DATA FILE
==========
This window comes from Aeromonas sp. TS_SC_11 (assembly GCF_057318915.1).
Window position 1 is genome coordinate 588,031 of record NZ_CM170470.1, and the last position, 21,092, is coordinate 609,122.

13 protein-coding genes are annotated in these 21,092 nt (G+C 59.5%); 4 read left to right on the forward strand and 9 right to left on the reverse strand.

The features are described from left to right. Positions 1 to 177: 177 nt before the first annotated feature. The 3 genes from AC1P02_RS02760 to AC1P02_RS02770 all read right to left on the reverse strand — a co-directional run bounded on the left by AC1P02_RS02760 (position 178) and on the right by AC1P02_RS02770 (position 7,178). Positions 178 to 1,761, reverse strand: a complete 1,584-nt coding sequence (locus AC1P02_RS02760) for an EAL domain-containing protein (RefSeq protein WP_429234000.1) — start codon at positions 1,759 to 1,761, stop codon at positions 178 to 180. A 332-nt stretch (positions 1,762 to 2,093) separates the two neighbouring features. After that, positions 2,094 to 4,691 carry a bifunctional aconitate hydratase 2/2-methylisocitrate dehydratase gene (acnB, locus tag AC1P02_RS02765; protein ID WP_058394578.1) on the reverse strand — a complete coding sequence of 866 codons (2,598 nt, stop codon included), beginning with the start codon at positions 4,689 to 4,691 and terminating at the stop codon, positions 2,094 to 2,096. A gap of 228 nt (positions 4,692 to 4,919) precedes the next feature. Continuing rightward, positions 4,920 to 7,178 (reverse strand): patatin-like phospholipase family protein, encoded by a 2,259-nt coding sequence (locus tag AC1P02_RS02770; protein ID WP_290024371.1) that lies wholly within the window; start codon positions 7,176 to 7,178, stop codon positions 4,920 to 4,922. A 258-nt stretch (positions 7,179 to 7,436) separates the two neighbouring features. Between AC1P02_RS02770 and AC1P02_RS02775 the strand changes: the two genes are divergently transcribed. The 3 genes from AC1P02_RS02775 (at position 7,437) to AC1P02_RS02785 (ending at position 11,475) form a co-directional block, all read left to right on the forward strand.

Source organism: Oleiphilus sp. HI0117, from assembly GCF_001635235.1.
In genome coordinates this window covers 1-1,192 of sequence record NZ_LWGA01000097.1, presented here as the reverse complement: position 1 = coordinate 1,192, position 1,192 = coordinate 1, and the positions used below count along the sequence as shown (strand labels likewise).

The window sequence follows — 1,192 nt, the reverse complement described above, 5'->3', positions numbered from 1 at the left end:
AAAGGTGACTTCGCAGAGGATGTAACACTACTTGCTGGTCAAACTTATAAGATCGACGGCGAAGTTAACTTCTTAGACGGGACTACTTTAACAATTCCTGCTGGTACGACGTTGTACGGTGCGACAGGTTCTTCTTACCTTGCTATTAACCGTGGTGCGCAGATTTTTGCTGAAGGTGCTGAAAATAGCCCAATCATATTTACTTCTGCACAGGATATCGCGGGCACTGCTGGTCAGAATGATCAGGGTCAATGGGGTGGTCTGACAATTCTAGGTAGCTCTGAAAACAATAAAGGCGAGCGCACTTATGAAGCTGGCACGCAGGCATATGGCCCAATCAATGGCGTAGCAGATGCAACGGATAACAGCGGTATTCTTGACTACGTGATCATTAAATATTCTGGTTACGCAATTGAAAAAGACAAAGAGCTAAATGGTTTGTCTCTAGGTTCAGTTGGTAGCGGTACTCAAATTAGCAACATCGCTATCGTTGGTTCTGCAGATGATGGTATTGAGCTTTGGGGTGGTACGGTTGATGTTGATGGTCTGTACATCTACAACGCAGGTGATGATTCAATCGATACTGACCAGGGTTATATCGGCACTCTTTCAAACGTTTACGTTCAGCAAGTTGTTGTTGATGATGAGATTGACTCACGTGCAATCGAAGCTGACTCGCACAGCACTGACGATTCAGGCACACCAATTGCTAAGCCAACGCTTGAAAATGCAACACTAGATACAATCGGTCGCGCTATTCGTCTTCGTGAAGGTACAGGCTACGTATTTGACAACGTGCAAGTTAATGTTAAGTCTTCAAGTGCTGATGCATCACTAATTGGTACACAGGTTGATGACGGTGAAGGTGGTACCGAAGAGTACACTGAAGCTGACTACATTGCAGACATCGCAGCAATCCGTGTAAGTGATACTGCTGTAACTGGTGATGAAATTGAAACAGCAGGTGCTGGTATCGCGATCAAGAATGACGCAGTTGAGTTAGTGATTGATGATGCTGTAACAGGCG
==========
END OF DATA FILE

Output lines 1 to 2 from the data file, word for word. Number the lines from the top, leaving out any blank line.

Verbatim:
This window comes from Aeromonas sp. TS_SC_11 (assembly GCF_057318915.1).
Window position 1 is genome coordinate 588,031 of record NZ_CM170470.1, and the last position, 21,092, is coordinate 609,122.